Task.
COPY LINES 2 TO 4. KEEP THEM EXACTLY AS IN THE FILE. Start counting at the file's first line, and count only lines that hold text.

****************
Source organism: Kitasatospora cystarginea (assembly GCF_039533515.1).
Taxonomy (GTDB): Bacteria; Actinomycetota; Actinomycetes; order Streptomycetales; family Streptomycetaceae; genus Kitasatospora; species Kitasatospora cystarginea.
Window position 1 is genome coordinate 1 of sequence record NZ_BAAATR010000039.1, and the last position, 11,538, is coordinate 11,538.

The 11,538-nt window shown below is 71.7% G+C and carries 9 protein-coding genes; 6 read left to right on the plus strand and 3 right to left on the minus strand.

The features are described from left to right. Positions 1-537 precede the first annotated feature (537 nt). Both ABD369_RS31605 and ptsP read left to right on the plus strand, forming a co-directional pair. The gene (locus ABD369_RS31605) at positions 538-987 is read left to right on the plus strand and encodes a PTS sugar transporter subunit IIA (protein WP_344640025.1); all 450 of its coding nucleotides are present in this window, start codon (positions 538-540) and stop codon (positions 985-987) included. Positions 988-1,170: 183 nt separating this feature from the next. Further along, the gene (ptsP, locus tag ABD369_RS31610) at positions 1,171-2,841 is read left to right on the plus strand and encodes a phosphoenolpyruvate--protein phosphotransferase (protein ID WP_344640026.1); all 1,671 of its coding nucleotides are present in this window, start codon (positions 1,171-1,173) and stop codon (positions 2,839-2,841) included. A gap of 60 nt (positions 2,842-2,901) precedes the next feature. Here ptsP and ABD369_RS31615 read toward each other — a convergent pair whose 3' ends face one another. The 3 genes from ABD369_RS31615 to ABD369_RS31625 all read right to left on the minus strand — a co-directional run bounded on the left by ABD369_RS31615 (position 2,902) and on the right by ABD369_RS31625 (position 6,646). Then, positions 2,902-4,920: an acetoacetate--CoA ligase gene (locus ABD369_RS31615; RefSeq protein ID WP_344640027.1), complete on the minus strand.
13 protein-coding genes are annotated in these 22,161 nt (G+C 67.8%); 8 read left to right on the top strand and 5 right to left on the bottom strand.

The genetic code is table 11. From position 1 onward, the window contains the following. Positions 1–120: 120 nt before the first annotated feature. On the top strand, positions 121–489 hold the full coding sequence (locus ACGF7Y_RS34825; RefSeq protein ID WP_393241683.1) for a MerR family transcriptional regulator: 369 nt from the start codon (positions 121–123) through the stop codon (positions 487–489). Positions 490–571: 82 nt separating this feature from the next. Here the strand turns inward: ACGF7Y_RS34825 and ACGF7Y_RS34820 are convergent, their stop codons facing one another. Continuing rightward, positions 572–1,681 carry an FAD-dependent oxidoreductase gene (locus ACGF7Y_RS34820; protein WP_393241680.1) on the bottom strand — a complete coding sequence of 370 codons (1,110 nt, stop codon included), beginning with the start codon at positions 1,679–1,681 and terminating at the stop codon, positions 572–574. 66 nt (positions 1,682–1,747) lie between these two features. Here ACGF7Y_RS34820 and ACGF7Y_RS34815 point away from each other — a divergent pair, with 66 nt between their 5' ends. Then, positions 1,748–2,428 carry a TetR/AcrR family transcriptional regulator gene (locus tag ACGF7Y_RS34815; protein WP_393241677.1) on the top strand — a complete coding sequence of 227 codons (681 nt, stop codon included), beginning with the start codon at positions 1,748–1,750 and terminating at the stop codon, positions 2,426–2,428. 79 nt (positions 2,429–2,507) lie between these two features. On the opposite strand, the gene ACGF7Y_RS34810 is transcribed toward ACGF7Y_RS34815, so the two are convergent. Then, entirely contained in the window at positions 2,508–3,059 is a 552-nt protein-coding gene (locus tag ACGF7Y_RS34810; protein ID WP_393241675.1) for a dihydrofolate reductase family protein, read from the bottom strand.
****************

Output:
Taxonomy (GTDB): Bacteria; Actinomycetota; Actinomycetes; order Streptomycetales; family Streptomycetaceae; genus Kitasatospora; species Kitasatospora cystarginea.
Window position 1 is genome coordinate 1 of sequence record NZ_BAAATR010000039.1, and the last position, 11,538, is coordinate 11,538.

The 11,538-nt window shown below is 71.7% G+C and carries 9 protein-coding genes; 6 read left to right on the plus strand and 3 right to left on the minus strand.